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AIDS and Behavior

, Volume 19, Issue 6, pp 1089–1097 | Cite as

Heroin Use and HIV Disease Progression: Results from a Pilot Study of a Russian Cohort

  • E. Jennifer EdelmanEmail author
  • Debbie M. Cheng
  • Evgeny M. Krupitsky
  • Carly Bridden
  • Emily Quinn
  • Alexander Y. Walley
  • Dmitry A. Lioznov
  • Elena Blokhina
  • Edwin Zvartau
  • Jeffrey H. Samet
Original Paper

Abstract

Opioids have immunosuppressive properties, yet their impact on HIV disease progression remains unclear. Using longitudinal data from HIV-infected antiretroviral therapy-naïve Russian individuals (n = 77), we conducted a pilot study to estimate the effect of heroin use on HIV disease progression. Heroin use was categorized based on past 30 days self-reported use at baseline, 6 and 12 months as none, intermittent or persistent. We estimated the effect of heroin use on HIV disease progression, measured as change in CD4 count from baseline to 12 months, using multivariable linear regression. Those with intermittent (n = 21) and no heroin use (n = 39) experienced mean decreases in CD4 count from baseline to 12 months (−103 and −10 cells/mm3, respectively; adjusted mean difference (AMD) −93; 95 % CI −245, 58). Those with persistent use (n = 17) showed a mean increase of 53 cells/mm3 (AMD 63; 95 % CI −95, 220). Future studies exploring the effects of heroin withdrawal on HIV disease progression are warranted.

Keywords

Heroin HIV disease progression HIV CD4 

Resumen

Los opioides tienen propiedades inmunosupresoras, pero su impacto sobre la progresión de la enfermedad VIH sigue siendo poco clara. Utilizando datos longitudinales de infectados por el VIH terapia antirretroviral personas rusas (n = 77), se realizó un estudio piloto para estimar el efecto del uso de la heroína sobre la progresión de la enfermedad VIH. Uso de la heroína se clasificó en últimos 30 días auto-informe en el momento de referencia, 6 meses y 12 meses como ninguno, intermitente o persistente. Se estimó el efecto del uso de la heroína sobre la progresión de la enfermedad VIH, medido como cambio de recuento de CD4 en la línea de base para 12 meses, mediante regresión lineal multivariante. Aquellos con intermitente (n = 21) y no uso de la heroína (n = 39) experimentaron disminuciones promedio del número CD4 desde el nivel basal de 12 meses (−103 células/mm3 y 10 células/mm3, respectivamente; diferencia de medias ajustadas (AMD) −93; IC 95 % −245, 58). Las personas con uso persistente (n = 17) mostraron un aumento medio de 53 células/mm3 (AMD 63; IC 95 % −95, 220). Futuros estudios que exploren los efectos de la heroína retirada sobre la progresión de la enfermedad VIH están garantizados.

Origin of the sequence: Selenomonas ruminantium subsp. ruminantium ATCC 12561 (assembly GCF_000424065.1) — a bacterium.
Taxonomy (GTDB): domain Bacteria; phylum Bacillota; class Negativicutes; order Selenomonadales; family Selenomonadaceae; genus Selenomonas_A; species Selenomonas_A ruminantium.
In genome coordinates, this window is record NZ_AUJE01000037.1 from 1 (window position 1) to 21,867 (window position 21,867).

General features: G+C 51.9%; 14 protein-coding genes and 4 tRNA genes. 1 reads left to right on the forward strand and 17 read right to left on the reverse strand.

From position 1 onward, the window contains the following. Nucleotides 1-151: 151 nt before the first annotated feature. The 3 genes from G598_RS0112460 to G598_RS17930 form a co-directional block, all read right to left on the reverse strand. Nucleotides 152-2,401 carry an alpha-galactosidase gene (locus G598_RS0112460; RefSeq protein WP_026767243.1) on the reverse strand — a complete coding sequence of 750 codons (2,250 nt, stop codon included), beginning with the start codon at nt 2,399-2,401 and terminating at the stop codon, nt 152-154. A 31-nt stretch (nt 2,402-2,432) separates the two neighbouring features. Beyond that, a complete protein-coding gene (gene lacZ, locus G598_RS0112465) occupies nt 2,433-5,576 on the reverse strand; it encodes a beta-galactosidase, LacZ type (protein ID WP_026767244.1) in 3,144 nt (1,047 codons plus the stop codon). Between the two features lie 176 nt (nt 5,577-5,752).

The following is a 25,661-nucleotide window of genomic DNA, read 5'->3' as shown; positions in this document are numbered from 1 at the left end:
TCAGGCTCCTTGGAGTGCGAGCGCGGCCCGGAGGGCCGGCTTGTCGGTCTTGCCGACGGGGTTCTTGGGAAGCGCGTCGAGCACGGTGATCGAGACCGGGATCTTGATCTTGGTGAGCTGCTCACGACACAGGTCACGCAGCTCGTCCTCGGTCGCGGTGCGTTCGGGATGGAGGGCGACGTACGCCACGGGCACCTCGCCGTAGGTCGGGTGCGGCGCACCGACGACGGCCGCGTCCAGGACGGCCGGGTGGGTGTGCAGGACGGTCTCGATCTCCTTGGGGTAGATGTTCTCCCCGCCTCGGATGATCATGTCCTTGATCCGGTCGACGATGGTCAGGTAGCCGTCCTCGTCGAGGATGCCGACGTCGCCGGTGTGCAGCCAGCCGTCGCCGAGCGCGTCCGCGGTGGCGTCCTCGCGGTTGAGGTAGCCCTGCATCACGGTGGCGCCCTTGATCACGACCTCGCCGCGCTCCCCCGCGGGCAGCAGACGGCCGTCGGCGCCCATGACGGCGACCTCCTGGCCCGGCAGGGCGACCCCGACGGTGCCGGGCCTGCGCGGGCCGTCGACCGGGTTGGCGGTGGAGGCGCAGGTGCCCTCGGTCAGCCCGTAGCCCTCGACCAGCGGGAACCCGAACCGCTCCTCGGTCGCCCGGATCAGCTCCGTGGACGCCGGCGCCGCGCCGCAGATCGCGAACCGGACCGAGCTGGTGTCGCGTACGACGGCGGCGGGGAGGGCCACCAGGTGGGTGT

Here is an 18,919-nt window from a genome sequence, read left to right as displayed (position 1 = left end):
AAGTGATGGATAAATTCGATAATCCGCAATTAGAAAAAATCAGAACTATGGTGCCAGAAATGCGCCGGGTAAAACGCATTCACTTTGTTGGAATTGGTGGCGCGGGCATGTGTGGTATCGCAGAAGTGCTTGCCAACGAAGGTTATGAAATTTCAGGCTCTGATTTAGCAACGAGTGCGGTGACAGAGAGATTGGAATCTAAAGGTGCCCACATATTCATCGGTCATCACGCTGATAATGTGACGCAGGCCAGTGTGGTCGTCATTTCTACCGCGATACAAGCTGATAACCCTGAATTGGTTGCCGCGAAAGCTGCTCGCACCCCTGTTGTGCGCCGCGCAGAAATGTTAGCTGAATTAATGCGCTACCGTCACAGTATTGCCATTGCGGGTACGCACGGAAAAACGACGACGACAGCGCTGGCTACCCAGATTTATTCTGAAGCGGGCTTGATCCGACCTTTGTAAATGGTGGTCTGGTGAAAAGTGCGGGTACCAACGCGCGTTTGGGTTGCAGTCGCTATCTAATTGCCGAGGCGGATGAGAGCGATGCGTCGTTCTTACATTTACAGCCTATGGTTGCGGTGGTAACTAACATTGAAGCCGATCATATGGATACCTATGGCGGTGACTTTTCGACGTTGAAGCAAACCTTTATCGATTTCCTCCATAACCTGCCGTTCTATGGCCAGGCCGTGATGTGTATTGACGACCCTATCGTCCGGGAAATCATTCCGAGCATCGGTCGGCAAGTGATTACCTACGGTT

Notes

Acknowledgments

The project was supported by the National Institute of Drug Abuse (R21 DA025435; R25-DA13582; and K12DA033312-01A1) and the National Institute on Alcohol Abuse and Alcoholism (K24 AA015674; R01 AA016059; U24AA020778; and U24AA020779).

Conflict of interest

The authors have no known conflicts of interest.

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Copyright information

© Springer Science+Business Media New York 2014

Authors and Affiliations

  • E. Jennifer Edelman
    • 1
    Email author
  • Debbie M. Cheng
    • 2
  • Evgeny M. Krupitsky
    • 3
    • 4
  • Carly Bridden
    • 5
  • Emily Quinn
    • 6
  • Alexander Y. Walley
    • 7
  • Dmitry A. Lioznov
    • 3
  • Elena Blokhina
    • 3
  • Edwin Zvartau
    • 3
  • Jeffrey H. Samet
    • 7
    • 8
  1. 1.Section of General Internal Medicine, Department of MedicineYale University School of MedicineNew HavenUSA
  2. 2.Department of BiostatisticsBoston University School of Public HealthBostonUSA
  3. 3.First St. Petersburg Pavlov State Medical UniversitySt. PetersburgRussian Federation
  4. 4.St. Petersburg Bekhterev Research Psychoneurological InstituteSt. PetersburgRussian Federation
  5. 5.Section of General Internal Medicine, Boston Medical Center, Department of MedicineClinical Addiction Research and Education (CARE) UnitBostonUSA
  6. 6.Department of Biostatistics, Data Coordinating CenterBoston University School of Public HealthBostonUSA
  7. 7.Clinical Addiction Research and Education (CARE) Unit, Section of General Internal Medicine, Department of MedicineBoston University School of Medicine/Boston Medical CenterBostonUSA
  8. 8.Department of Community Health SciencesBoston University School of Public HealthBostonUSA

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